Texas Spends $4 Billion Alone On Education For Illegal Immigrants. The ADE In Arkansas Reported Only $169 Million For Education And Imprisonment. http://worldnetdaily.com/news/article.asp?ARTICLE_ID=43755
Lawmakers have been discussing the best way to tackle the illegal immigration at the state level. The following excerpts are taken from a scholarly paper by the Heritage Foundation, entitled "The Fiscal Cost of Low-Skill Immigrants to the U.S. Taxpayer." I would recommend that those involved in leadership positions, or those writing about the topic, read this entire long report with charts and a great deal of data to document his calculations. http://www.heritage.org:80/Research/Immigration/sr14.cfm
Main points are highlighted in red.
Illegal aliens may not receive all the benefits used in the following study, but they receive most of them. Also see an article below entitled, "Illegals cost Texas $4.7 billion - Estimate based on analysis of Census data," written in 2005. Also see excerpts from article on 60 to 83 hospital closings in California because of emergency treatment of illegal aliens.
"Each year, families and individuals pay taxes to the government and receive back a wide variety of services and benefits. A fiscal deficit occurs when the benefits and services received by one group exceed the taxes paid. When such a deficit occurs, other groups must pay for the services and benefits of the group in deficit. Each year, government is involved in a large-scale transfer of resources between different social groups.
"On average, low-skill immigrant households received $30,160 per household in immediate government benefits and services in FY 2004, including direct benefits, means-tested benefits, education, and population-based services. By contrast, low-skill immigrant households paid only $10,573 in taxes. Thus, low-skill immigrant households received nearly three dollars in benefits and services for each dollar in taxes paid.
"The net fiscal deficit of a household equals the cost of immediate benefits and services received minus taxes paid. As Chart 5 shows, if the costs of direct and means-tested benefits, education, and population-based services were counted, the average low-skill household had a fiscal deficit of $19,588 (expenditures of $30,160 minus $10,573 in taxes).
"However, the fiscal burden becomes most severe among elderly households, where the net annual fiscal deficit soars to $32,686 per household per year. This amounts to roughly $15,000 per year for each elderly low-skill immigrant.
"It is often argued that low-skill immigrants have a positive impact on U.S. taxpayers because they pay taxes into the Social Security trust fund. Low-skill immigrant households receive many other government benefits as well, receiving ten dollars in total government benefits for each dollar they pay in Social Security taxes.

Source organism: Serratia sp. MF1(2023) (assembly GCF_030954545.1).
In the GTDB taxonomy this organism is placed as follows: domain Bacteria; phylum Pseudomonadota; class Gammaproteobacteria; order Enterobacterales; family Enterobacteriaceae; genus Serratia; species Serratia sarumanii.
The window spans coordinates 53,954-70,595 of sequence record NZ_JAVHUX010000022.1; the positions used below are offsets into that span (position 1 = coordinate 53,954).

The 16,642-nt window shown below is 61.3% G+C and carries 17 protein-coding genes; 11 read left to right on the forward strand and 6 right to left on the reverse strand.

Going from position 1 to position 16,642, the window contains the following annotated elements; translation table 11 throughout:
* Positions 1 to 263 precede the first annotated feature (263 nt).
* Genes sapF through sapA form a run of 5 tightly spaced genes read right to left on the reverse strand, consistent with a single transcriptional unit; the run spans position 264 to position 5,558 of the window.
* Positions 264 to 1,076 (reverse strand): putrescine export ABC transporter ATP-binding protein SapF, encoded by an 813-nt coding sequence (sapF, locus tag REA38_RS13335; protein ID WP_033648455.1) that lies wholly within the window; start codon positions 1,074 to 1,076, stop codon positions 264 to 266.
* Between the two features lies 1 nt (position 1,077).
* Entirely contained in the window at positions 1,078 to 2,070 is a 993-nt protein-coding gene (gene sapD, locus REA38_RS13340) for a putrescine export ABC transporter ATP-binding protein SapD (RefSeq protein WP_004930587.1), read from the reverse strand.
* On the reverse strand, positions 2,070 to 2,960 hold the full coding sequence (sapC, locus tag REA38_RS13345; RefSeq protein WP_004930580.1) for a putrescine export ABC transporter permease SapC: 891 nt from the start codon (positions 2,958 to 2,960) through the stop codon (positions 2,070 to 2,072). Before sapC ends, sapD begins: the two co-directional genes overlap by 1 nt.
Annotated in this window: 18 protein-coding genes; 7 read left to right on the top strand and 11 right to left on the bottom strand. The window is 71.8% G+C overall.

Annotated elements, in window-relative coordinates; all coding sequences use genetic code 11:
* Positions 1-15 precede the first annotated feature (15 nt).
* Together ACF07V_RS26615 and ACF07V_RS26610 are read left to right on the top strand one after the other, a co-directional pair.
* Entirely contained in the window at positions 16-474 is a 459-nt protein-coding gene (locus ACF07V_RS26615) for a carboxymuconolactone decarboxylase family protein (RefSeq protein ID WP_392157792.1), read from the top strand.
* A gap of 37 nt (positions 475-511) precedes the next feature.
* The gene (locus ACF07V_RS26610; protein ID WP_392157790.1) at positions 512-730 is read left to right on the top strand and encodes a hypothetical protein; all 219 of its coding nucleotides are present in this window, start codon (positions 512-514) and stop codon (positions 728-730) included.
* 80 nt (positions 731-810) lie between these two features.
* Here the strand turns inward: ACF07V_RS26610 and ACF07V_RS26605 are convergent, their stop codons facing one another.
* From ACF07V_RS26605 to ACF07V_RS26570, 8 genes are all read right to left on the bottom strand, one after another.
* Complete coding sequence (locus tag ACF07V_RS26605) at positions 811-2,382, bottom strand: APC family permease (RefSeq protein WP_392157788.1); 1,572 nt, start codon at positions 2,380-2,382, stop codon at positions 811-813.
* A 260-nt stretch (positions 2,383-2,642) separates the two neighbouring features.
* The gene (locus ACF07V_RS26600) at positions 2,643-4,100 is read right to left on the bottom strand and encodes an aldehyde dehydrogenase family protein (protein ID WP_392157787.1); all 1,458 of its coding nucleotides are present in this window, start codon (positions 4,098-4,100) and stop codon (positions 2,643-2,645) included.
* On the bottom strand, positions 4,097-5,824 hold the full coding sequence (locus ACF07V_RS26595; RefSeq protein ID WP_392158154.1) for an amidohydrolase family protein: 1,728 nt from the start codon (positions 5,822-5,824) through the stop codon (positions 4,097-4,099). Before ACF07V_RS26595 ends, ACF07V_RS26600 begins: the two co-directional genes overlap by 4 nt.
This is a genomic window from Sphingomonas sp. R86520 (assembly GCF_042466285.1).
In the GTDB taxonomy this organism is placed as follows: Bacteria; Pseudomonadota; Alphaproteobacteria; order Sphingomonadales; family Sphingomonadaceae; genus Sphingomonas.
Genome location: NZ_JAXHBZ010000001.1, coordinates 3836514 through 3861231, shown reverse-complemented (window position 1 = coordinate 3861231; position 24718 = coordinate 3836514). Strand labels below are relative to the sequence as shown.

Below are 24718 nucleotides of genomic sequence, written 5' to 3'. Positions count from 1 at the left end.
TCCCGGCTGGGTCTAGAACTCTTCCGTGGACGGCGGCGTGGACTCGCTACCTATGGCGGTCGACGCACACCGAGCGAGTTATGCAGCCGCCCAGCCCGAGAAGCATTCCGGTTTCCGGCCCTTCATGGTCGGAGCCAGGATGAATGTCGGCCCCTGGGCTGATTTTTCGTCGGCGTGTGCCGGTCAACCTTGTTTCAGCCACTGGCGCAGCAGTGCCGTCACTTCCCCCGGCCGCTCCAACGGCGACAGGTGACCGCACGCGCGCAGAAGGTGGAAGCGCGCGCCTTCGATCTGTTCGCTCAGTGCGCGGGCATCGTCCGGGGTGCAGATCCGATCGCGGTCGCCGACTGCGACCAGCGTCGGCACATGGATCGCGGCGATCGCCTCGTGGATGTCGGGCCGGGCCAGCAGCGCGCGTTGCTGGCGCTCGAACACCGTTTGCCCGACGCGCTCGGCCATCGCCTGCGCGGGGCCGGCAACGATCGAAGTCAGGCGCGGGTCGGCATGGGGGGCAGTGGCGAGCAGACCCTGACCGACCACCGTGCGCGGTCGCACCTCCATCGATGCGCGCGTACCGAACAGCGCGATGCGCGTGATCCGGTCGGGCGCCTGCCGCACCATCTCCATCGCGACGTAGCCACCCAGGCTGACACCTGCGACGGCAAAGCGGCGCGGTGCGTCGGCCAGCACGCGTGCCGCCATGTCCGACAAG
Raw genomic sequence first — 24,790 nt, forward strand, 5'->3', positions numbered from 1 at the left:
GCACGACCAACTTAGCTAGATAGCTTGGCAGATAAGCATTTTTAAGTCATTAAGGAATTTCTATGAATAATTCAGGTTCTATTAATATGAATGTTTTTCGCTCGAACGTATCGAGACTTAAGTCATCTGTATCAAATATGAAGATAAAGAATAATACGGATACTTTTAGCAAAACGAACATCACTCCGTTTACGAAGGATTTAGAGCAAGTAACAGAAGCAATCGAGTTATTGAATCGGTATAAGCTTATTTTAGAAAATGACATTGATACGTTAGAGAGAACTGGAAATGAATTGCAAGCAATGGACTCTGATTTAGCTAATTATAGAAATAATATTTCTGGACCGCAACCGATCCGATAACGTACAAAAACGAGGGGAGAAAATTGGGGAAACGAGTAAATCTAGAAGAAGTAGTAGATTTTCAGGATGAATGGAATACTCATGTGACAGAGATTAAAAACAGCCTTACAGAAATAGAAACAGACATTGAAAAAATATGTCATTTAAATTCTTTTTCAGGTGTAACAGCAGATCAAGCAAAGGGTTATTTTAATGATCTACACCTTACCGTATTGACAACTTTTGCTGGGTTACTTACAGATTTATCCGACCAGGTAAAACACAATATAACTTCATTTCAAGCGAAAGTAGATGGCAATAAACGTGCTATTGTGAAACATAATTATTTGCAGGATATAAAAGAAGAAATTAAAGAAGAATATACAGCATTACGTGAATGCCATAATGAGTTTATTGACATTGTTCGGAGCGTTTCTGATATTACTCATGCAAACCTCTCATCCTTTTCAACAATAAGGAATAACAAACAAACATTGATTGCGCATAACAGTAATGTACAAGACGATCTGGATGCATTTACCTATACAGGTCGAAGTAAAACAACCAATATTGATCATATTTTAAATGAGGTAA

"Current immigrants (both legal and illegal) have very low education levels relative to the non-immigrant U.S. population. As Chart 1 shows, at least 50 percent, and perhaps 60 percent of illegal immigrant adults lack a high school degree… By contrast, only 9 percent of non-immigrant adults lack a high school degree. The current immigrant population, thus, contains a disproportionate share of poorly educated individuals. These individuals will tend to have low wages, pay little in taxes, and receive above average levels of government benefits and services.
"There is a common misconception that the low education levels of recent immigrants is part of a permanent historical pattern, and that the U.S. has always admitted immigrants who were poorly educated relative to the native born population. Historically, this was not the case. For example, in 1960, recent immigrants were no more likely than were non-immigrants to lack a high school degree. By 1998, recent immigrants were almost four times more likely to lack a high school degree than were non-immigrants.
"As the relative education level of immigrants fell in recent decades, so did their relative wage levels. In 1960, the average immigrant male in the U.S. actually earned more than the average non-immigrant man. As the relative education levels of subsequent waves of immigrants fell, so did relative wages. By 1998, the average immigrant earned 23 percent less than the average non-immigrant.
"Low wage levels in low-skill immigrant households lead to high levels of poverty: Over 30 percent of persons living in low-skill immigrant households were poor in 2004 compared to the overall poverty rate of 12.7 percent in the U.S. population."
For rest of this article see this link, click on Thursday below, or just arrow down if you were sent here. http://www.wpaag.org/Immigration%20-%2020,000%20a%20yr%20low%20skill%20immigrant%20family.htm